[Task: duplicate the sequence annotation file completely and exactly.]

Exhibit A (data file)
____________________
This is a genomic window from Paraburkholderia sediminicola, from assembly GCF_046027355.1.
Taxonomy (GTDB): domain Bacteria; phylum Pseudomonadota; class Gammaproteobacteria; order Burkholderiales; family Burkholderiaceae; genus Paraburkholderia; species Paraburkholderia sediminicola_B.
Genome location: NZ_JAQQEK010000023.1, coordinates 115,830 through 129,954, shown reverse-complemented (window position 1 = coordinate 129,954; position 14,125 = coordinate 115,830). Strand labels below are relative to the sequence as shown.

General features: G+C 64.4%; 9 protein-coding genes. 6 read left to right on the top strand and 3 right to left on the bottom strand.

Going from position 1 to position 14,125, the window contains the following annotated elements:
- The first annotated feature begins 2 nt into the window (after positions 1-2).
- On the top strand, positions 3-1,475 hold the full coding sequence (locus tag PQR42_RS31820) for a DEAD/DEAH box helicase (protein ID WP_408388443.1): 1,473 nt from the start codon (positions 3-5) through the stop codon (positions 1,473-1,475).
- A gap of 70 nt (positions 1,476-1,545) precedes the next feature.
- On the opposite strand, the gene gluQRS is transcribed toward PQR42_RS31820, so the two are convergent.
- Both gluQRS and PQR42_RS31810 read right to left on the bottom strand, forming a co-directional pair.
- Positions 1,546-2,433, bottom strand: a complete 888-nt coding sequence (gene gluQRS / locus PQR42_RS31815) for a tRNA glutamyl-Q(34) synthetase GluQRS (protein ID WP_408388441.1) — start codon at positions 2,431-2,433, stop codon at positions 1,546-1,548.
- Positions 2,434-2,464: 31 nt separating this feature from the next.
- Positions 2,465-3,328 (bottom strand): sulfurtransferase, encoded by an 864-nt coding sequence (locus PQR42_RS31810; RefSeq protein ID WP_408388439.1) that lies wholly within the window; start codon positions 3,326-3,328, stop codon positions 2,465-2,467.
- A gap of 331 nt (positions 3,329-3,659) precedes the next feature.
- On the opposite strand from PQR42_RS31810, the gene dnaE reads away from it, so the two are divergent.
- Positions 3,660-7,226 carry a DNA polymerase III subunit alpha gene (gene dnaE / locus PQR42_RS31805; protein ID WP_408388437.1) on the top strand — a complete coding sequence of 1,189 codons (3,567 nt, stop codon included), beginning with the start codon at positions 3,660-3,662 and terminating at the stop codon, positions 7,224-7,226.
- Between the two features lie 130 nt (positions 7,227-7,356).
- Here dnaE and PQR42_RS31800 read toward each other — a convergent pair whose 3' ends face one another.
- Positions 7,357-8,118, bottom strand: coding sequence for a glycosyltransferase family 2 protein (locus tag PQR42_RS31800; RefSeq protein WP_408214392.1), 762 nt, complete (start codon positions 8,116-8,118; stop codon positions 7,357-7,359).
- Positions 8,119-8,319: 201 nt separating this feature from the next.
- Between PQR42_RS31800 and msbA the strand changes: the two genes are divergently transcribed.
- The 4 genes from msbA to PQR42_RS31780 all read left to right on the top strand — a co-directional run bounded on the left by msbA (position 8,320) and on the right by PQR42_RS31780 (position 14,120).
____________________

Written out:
This is a genomic window from Paraburkholderia sediminicola, from assembly GCF_046027355.1.
Taxonomy (GTDB): domain Bacteria; phylum Pseudomonadota; class Gammaproteobacteria; order Burkholderiales; family Burkholderiaceae; genus Paraburkholderia; species Paraburkholderia sediminicola_B.
Genome location: NZ_JAQQEK010000023.1, coordinates 115,830 through 129,954, shown reverse-complemented (window position 1 = coordinate 129,954; position 14,125 = coordinate 115,830). Strand labels below are relative to the sequence as shown.

General features: G+C 64.4%; 9 protein-coding genes. 6 read left to right on the top strand and 3 right to left on the bottom strand.

Going from position 1 to position 14,125, the window contains the following annotated elements:
- The first annotated feature begins 2 nt into the window (after positions 1-2).
- On the top strand, positions 3-1,475 hold the full coding sequence (locus tag PQR42_RS31820) for a DEAD/DEAH box helicase (protein ID WP_408388443.1): 1,473 nt from the start codon (positions 3-5) through the stop codon (positions 1,473-1,475).
- A gap of 70 nt (positions 1,476-1,545) precedes the next feature.
- On the opposite strand, the gene gluQRS is transcribed toward PQR42_RS31820, so the two are convergent.
- Both gluQRS and PQR42_RS31810 read right to left on the bottom strand, forming a co-directional pair.
- Positions 1,546-2,433, bottom strand: a complete 888-nt coding sequence (gene gluQRS / locus PQR42_RS31815) for a tRNA glutamyl-Q(34) synthetase GluQRS (protein ID WP_408388441.1) — start codon at positions 2,431-2,433, stop codon at positions 1,546-1,548.
- Positions 2,434-2,464: 31 nt separating this feature from the next.
- Positions 2,465-3,328 (bottom strand): sulfurtransferase, encoded by an 864-nt coding sequence (locus PQR42_RS31810; RefSeq protein ID WP_408388439.1) that lies wholly within the window; start codon positions 3,326-3,328, stop codon positions 2,465-2,467.
- A gap of 331 nt (positions 3,329-3,659) precedes the next feature.
- On the opposite strand from PQR42_RS31810, the gene dnaE reads away from it, so the two are divergent.
- Positions 3,660-7,226 carry a DNA polymerase III subunit alpha gene (gene dnaE / locus PQR42_RS31805; protein ID WP_408388437.1) on the top strand — a complete coding sequence of 1,189 codons (3,567 nt, stop codon included), beginning with the start codon at positions 3,660-3,662 and terminating at the stop codon, positions 7,224-7,226.
- Between the two features lie 130 nt (positions 7,227-7,356).
- Here dnaE and PQR42_RS31800 read toward each other — a convergent pair whose 3' ends face one another.
- Positions 7,357-8,118, bottom strand: coding sequence for a glycosyltransferase family 2 protein (locus tag PQR42_RS31800; RefSeq protein WP_408214392.1), 762 nt, complete (start codon positions 8,116-8,118; stop codon positions 7,357-7,359).
- Positions 8,119-8,319: 201 nt separating this feature from the next.
- Between PQR42_RS31800 and msbA the strand changes: the two genes are divergently transcribed.
- The 4 genes from msbA to PQR42_RS31780 all read left to right on the top strand — a co-directional run bounded on the left by msbA (position 8,320) and on the right by PQR42_RS31780 (position 14,120).